The recent increase in the number of H-1Bs to 195,000 means the number of temporary “non-immigrant” workers in the U.S. will double from 350,000 in 1999 to 700,000 in 2002. Nearly 60 percent are IT workers, further exacerbating the wage effects. At the beginning of the 1990s, H-1B workers made up less than 7% of the increase in the IT labor force. In 1999, they made up more than half the increase, according to a report from the Institute for the Study of International Migration.

Fixing the high tech hiring problem by rapidly raising the number of H-1B workers raises other issues as well. The study found that, as recently as 1986, women made up 40% of the skilled IT workforce. Today, women’s share of skilled IT jobs has fallen to just 29% of the total. Meanwhile, African Americans account for only 4 percent of this core IT workforce; Hispanics, only 3%, suggesting that significant segments of society are not finding their place in this key industry.

Increasing the supply of American IT workers is not going to be easy — and for a very surprising reason. One of the more unexpected findings is that the bottleneck in increasing the number of young people with computer skills is a shortage of instructors, professors, computers, and suitable classroom facilities in high schools, community colleges, and universities — not a lack of interested and qualified students.

Strengthening math and science education, with a special effort to reach out to those who have been left behind, is important. But it’s not enough. The U.S. needs to make major investments in instructional infrastructure if it is serious about increasing the number of computer science majors.

And, finally, what of the temporary H-1B visa workers themselves?

The number of foreign workers who can enter this country on a temporary basis to fill jobs requiring a college degree has increased dramatically. But the rules on permanent immigration have been left unchanged. This combination of action and inaction means that there may be hard times ahead for newly recruited foreign workers.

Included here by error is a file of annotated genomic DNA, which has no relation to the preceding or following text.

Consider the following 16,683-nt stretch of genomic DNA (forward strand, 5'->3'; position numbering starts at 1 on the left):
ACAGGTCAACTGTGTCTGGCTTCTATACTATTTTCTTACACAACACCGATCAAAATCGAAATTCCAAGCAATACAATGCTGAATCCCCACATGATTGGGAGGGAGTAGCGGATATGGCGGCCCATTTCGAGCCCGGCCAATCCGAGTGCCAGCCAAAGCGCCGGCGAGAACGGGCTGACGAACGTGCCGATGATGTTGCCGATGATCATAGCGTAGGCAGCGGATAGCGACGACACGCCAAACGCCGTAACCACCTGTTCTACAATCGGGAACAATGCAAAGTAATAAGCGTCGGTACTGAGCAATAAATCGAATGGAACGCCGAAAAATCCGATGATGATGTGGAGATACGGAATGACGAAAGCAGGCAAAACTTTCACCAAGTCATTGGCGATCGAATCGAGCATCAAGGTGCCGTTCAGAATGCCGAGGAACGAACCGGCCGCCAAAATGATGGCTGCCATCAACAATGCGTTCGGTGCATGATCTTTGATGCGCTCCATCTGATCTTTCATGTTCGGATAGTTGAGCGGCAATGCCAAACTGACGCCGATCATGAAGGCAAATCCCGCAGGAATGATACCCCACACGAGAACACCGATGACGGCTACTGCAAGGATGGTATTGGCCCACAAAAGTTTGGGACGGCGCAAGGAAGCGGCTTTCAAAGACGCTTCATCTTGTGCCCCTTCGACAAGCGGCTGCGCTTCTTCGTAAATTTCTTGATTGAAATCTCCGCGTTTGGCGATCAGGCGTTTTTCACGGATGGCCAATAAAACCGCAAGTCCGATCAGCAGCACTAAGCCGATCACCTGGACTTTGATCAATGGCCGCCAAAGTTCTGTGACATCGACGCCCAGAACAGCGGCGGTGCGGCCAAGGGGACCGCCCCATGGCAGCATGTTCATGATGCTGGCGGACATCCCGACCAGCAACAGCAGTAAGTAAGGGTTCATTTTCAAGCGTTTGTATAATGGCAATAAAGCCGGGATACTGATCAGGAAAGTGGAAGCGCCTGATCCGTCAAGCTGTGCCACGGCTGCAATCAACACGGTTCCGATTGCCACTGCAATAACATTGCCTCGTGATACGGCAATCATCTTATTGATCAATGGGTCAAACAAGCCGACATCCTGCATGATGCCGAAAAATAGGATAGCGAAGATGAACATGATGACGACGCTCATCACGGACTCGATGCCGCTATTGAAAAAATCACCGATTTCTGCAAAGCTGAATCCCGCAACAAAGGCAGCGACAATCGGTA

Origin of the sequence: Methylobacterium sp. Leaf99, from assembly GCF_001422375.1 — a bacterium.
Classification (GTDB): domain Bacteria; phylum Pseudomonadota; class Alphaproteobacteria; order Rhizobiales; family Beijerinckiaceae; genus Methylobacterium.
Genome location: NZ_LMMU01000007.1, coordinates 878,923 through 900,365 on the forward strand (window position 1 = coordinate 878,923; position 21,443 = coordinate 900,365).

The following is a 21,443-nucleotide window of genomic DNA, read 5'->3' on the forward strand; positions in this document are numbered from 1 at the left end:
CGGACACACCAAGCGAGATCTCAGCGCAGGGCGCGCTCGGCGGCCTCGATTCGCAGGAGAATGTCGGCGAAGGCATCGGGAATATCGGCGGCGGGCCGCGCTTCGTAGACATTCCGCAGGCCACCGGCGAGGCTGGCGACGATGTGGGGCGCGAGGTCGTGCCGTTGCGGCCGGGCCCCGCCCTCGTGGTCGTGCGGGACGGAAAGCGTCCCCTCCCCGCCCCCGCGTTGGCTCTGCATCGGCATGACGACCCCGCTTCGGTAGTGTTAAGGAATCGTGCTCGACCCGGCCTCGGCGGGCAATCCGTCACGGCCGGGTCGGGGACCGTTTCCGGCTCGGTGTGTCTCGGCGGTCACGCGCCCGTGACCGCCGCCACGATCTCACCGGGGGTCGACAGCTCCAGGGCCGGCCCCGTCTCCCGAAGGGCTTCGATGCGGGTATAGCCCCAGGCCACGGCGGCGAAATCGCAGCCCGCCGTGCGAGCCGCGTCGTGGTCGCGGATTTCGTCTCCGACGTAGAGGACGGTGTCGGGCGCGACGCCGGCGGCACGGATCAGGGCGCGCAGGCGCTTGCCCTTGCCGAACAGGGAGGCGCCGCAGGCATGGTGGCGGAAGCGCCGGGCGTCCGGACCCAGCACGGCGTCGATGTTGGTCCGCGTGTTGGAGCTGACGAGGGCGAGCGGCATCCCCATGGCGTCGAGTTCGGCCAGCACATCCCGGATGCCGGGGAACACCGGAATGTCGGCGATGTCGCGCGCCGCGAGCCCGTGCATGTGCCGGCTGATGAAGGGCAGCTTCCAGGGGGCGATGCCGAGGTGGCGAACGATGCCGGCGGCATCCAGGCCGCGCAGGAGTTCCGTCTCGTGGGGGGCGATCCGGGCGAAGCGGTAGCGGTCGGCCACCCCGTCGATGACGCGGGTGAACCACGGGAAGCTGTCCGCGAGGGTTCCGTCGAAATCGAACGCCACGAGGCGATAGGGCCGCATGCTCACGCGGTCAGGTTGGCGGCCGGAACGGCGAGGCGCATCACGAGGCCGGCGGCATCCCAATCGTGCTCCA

With no change in U.S. permanent immigration law, the increase in H-1B visas means that many newly recruited foreign workers will bump up against quotas on permanent employment-related immigration. These limits on permanent immigration were set back when the number of H-1B workers entering the U.S. each year was capped at 65,000.

As the number of workers on temporary visas rises, the processing backlog for permanent immigrant status will grow. The unlucky temporary workers will experience long delays in becoming permanent immigrants. The even unluckier ones will face disruption in their personal and professional lives when they are forced to leave this country.

And one of the clearest findings of the report has gotten surprisingly little attention: increasing the number of temporary H-1B visa workers without any corresponding change in the permanent immigration system will cause the system to malfunction.

The U.S. has always been a country of immigration, and diversity remains one of its strengths. A case can be made for continuing to admit workers on H-1B visas to meet the unique demands that arise for computer and other professional specialists — but not for unbridled expansion of the program. Indeed, the study found that past decisions about the number of H-1B visa workers to admit has been purely political. No scientific basis for determining the appropri
ate number exists.

Before we entertain the possibility of increasing the number of temporary foreign workers again, we owe it to everyone affected to examine the long-term consequences of continuing to expand the program.

Eileen Appelbaum is the research director at the Economic Policy Institute in Washington, D.C. Cecilia Rouse is associate professor of economics and public affairs at Princeton University. Both contributed to the report, Building a Workforce for the Information Economy.